Soluble endoglin for the prediction of preeclampsia in a high risk cohort.

Department of Medicine, George Washington University School of Medicine and Health Sciences, Washington, DC 20037, USA.
Hypertension in Pregnancy (Impact Factor: 1.19). 08/2010; 29(3):330-41. DOI: 10.3109/10641950902968684
Source: PubMed

ABSTRACT To evaluate soluble endoglin (sEng) and the soluble fms-like tyrosine kinase 1 (sFlt1) to placental growth factor (PlGF) ratio for the prediction of preeclampsia in high-risk women, and to evaluate differences in sEng between women with high-risk singleton and multiple gestation pregnancies.
We collected serial serum specimens from 119 women at high preeclampsia risk. sEng, sFlt1 and PlGF were measured by ELISA.
Among subjects who did not develop preeclampsia, mean serum sEng was significantly higher in those with multiple gestation pregnancies vs. high-risk singletons. Among women with singleton gestations, mean serum sEng was higher in subjects who developed early-onset (<34 weeks) and late-onset (>or= 34 weeks) preeclampsia, as compared with subjects without preeclampsia, from 22 weeks and 28 weeks gestation onward, respectively. The within-woman rate of change of sEng was also higher in women who later developed preeclampsia.
sEng is higher in women with multiple gestations vs. high-risk singleton pregnancies. In high-risk women, serum sEng is increased prior to preeclampsia onset.

  • Source
    [Show abstract] [Hide abstract]
    ABSTRACT: In pre-clinical stage of preeclampsia, placental angiogenesis is impaired leading to hypoxic placenta and dysregulation of pro- and anti-angiogenetic factors. As a consequence, these cause elevated systemic vascular resistance, vasoconstriction and hypertension in clinical stage of preeclampsia. Dysregulation of microRNAs (miRNAs) has been observed among preeclampsia patients and they are involved in several aspects of preeclampsia pathogenesis.
    Egyptian Journal of Medical Human Genetics 04/2015; 183. DOI:10.1016/j.ejmhg.2015.03.006
  • Source
    [Show abstract] [Hide abstract]
    ABSTRACT: Hypertension is the most common medical disorder encountered during pregnancy. Hypertensive disorders are one of the major causes of pregnancy-related maternal deaths in the United States. We will present a comprehensive update of the literature pertinent to hypertension in pregnancy. The paper begins by defining and classifying hypertensive disorders in pregnancy. The normal vascular and renal physiological changes which occur during pregnancy are detailed. We will summarize the intriguing aspects of pathophysiology of preeclampsia, emphasizing on recent advances in this field. The existing diagnostic tools and the tests which have been proposed for screening preeclampsia are comprehensively described. We also highlight the short- and long-term implications of preeclampsia. Finally, we review the current management guidelines, goals of treatment and describe the potential risks and benefits associated with various antihypertensive drug classes. Preeclampsia still remains an enigma, and the present management focuses on monitoring and treatment of its manifestations. We are hopeful that this in depth critique will stimulate the blossoming research in the field and assist practitioners to identify women at risk and more effectively treat affected individuals.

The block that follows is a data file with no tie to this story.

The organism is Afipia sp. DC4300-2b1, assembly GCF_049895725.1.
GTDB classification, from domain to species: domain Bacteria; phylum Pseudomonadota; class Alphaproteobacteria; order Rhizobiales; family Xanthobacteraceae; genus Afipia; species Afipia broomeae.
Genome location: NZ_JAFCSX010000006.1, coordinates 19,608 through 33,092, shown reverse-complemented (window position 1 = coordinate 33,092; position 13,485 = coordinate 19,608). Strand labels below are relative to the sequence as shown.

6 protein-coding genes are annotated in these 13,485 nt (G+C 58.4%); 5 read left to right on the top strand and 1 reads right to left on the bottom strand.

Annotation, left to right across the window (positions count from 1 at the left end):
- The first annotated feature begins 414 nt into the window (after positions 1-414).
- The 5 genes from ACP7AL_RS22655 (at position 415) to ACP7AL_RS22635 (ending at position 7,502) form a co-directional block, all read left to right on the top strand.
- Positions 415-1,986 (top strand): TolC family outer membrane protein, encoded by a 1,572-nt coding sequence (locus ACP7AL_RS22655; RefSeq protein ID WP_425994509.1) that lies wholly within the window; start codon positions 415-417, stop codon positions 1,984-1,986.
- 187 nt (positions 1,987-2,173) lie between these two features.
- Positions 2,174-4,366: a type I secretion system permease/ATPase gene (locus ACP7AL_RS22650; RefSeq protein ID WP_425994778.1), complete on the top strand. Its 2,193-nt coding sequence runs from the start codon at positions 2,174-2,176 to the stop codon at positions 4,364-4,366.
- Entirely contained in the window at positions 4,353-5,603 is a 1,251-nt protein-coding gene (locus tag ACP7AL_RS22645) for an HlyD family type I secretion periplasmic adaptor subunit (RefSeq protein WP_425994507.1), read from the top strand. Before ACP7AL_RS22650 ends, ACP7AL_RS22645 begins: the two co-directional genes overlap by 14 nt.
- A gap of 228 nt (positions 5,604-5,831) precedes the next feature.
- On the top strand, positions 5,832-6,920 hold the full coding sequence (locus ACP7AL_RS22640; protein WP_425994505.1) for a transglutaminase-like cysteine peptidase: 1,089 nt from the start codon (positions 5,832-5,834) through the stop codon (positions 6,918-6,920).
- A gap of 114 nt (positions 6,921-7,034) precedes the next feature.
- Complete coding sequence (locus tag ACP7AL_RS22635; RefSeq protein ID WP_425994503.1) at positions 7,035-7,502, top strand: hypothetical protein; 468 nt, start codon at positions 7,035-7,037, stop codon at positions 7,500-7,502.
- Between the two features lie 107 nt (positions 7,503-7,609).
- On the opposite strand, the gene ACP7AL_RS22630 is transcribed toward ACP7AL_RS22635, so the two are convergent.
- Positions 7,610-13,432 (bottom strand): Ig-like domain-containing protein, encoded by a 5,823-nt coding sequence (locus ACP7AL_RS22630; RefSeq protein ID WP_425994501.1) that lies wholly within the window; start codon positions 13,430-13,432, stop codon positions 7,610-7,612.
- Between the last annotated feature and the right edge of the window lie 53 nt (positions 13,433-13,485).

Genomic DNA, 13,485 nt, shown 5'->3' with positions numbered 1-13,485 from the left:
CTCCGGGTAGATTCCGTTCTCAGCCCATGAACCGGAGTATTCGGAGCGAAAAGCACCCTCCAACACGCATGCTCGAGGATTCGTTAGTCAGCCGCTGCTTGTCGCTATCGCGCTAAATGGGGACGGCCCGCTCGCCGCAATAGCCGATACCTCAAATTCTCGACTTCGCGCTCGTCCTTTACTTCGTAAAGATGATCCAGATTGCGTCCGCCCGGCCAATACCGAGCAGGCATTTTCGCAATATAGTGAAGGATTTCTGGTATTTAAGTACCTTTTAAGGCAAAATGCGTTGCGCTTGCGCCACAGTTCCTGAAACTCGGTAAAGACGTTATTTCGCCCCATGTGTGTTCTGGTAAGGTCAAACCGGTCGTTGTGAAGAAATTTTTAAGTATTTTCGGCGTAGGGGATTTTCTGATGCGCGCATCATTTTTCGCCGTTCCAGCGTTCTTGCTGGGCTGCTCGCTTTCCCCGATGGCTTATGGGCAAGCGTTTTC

Journal of pregnancy 05/2012; 2012:105918. DOI:10.1155/2012/105918
  • [Show abstract] [Hide abstract]
    ABSTRACT: Diagnosis of early pregnancy failure is hampered by the lack of reliable serological markers. We assessed whether a single serum measurement of placental growth factor (PlGF) and the soluble Flt-1 (sFlt-1) receptor of vascular endothelial growth factor at 6-8 wk gestation could differentiate failed pregnancies, whether ectopic pregnancies (EP) or missed abortions (MA), from healthy intrauterine pregnancies (IUP). We conducted a prospective clinical study at a tertiary university hospital between January 2009 and February 2011. A total of 78 consecutive patients (38 EP, 40 MA) with failed early pregnancy and 50 IUP (control group) participated in the study. Intervention(s): Determination of serum PlGF and sFlt-1 has been carried out by ELISA. Gene expression of PlGF and Flt-1 in trophoblasts was performed by RT-PCR. We investigated whether a single, combined serum measurement of the above markers could contribute to the differential diagnosis. PlGF and sFlt-1 concentration was lower in both EP (mean, 14.60 ± 3.42/178.16 ± 76.03 pg/ml) and MA (mean, 16.25 ± 4.73/399.42 ± 337.54 pg/ml) compared to IUP (mean, 21.64 ± 5.68/1390.32 ± 655.37 pg/ml). sFlt-1 (P = 0.033) and sFlt-1/PlGF ratio (P = 0.029) but not PlGF had the ability to discriminate MA from EP. Compared to women with viable IUP, mRNA gene expression levels of PlGF and Flt-1 were considerably lower in women with MA and in women with EP. Combined measurement of sFlt-1 and PlGF levels can differentiate normal from failed pregnancies, whereas sFlt-1 as well as sFlt-1/PlGF ratio can also discriminate EP from MA. PlGF and Flt-1 gene expression in trophoblasts from women with EP and MA appears impaired.
    The Journal of Clinical Endocrinology and Metabolism 06/2011; 96(9):E1444-51. DOI:10.1210/jc.2011-0037 · 6.31 Impact Factor